M.I.A. could have taken the easy way out. After the international smash "Paper Planes," an artistic and commercial success, all she had to do for her new album was craft "Paper Planes II" - a similar combo of catchy melodies and cleverly disguised political rhetoric - to build on her momentum.
That's not what she did, of course. No LeBronning for her. Instead, M.I.A. made things more challenging. Her new album "/\/\/\Y/\" (N.E.E.T./XL), which is unpronounceable but stands for her first name "Maya," tries to bridge the gap between her stunning, innovative debut "Arular" and a mainstream clamoring for a fresh take - musically, lyrically and ideologically - on hip-hop.
Truth be told, she falls a little short most of the time. But the effort still makes for rewarding listening. After all, for M.I.A. the music is often just the jumping-off point. The raucous, abrasive, suicide-sampling adrenaline ride "Born Free" becomes exponentially undeniable when teamed with its controversial video that violently shows what ethnic cleansing looks like by rounding up and murdering red-haired boys. In the stomping, guitar-fueled "Meds and Feds," she renovates the techno sound of the '90s.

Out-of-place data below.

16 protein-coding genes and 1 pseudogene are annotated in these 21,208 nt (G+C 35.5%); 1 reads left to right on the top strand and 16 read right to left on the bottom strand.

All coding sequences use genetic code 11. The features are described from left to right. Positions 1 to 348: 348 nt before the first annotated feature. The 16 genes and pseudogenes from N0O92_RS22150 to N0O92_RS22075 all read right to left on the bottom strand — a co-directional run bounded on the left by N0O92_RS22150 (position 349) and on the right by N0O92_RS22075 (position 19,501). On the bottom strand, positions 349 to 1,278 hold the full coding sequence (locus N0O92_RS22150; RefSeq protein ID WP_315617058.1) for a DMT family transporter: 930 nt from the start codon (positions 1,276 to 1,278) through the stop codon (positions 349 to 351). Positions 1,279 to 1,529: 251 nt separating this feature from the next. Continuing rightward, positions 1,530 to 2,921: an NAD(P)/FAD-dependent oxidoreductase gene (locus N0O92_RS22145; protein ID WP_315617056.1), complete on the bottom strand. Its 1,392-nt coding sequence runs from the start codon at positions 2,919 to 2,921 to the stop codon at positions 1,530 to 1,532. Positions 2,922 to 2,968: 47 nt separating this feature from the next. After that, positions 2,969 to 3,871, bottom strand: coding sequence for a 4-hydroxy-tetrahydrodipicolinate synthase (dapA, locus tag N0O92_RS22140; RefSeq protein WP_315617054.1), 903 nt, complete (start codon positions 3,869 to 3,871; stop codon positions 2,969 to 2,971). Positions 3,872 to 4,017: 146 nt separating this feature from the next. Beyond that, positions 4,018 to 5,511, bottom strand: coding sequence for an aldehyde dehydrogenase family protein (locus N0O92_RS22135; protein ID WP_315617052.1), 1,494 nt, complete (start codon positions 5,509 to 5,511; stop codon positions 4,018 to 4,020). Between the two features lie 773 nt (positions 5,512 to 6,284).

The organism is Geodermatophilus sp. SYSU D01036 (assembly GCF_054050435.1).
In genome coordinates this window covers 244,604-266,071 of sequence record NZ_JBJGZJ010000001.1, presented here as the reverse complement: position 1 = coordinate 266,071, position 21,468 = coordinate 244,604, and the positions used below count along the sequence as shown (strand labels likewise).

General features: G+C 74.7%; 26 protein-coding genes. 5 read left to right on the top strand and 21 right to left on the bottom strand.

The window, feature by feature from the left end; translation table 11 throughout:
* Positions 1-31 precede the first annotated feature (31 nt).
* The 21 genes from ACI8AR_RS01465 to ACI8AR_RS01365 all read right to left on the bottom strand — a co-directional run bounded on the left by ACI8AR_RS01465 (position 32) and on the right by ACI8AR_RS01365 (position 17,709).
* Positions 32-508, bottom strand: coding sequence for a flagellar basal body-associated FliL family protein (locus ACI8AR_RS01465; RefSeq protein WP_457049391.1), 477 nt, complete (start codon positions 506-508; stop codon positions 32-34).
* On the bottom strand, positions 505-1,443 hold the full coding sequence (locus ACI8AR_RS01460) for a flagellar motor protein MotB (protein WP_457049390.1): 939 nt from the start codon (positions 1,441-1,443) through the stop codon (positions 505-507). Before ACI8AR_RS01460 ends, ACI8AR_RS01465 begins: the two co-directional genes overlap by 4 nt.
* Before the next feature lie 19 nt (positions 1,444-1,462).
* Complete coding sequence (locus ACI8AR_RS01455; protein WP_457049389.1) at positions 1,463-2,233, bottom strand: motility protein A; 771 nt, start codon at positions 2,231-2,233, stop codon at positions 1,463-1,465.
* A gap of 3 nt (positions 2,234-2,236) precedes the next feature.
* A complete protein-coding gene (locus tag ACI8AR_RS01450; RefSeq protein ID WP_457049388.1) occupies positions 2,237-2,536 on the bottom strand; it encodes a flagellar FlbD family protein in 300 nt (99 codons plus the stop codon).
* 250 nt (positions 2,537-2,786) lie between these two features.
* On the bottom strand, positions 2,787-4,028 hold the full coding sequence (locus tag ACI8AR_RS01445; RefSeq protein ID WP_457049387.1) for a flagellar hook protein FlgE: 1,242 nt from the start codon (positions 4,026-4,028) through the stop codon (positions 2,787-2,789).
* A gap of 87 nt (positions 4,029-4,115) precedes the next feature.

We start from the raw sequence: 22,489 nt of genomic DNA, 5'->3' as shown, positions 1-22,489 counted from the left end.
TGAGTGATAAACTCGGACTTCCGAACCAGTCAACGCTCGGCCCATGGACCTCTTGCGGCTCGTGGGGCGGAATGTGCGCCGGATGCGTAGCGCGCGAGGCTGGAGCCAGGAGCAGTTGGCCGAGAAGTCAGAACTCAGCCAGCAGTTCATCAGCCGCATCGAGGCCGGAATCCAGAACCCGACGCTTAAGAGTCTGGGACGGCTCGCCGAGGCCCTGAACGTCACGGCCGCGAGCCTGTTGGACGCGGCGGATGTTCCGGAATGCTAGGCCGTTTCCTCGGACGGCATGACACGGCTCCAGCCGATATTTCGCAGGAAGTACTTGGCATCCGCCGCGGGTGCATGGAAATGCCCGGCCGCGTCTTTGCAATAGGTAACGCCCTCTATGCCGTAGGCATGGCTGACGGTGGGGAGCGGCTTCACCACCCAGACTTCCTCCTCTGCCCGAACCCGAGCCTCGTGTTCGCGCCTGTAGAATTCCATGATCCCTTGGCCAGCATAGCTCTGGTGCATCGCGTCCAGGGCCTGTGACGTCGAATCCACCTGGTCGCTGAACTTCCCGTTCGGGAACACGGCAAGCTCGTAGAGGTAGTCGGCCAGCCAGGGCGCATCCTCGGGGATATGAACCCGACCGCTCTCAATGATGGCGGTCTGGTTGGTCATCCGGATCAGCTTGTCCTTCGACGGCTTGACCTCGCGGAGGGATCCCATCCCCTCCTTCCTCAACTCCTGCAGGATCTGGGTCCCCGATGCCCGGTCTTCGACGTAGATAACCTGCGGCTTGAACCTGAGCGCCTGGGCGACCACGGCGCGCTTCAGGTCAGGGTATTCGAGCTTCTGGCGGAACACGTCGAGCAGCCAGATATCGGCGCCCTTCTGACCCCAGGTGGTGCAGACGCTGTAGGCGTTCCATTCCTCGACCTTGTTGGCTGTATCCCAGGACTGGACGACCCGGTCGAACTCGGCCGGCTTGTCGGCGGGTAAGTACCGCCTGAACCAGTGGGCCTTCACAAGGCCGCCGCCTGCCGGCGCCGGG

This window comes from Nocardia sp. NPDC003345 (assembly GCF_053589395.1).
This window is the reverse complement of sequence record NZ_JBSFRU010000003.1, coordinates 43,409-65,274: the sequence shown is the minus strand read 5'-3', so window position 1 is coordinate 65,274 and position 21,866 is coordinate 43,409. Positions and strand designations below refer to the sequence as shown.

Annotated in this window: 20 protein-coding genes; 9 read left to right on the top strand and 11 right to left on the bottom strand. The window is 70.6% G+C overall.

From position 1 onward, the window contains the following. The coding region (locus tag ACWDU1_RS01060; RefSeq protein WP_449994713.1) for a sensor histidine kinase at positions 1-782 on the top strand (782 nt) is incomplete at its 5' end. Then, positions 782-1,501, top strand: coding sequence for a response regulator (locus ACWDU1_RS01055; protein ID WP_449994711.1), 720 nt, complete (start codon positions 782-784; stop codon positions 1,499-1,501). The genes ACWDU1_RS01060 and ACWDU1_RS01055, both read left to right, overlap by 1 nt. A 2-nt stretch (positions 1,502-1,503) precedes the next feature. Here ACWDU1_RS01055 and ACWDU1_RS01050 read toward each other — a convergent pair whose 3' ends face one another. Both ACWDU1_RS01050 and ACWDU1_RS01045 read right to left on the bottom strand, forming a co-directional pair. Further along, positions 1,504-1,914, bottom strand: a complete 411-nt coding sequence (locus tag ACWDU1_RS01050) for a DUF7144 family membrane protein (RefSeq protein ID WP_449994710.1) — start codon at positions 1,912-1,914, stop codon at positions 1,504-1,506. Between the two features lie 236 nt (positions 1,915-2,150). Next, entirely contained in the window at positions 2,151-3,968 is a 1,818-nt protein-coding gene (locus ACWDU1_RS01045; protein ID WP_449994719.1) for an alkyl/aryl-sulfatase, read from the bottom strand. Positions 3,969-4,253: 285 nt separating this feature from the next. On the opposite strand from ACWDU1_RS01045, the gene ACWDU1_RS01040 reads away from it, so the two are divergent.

But it's her pop-leaning songs that stand to gain the most attention. With its Euro-electro-pop feel, "XXXO" could be a Lady Gaga hit, while the lilting, dub-tinged "It Takes a Muscle" sounds like it's one radio-friendly remix away from being a summertime hit. However, it's the sweet "Space" that comes closest to capsulizing what M.I.A. wants "/\/\/\Y/\" to achieve - catchy music that's still thought-provoking. Hopefully that's enough to inspire her to keep trying.
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BOTTOM LINE Spawning controversy by more conventional means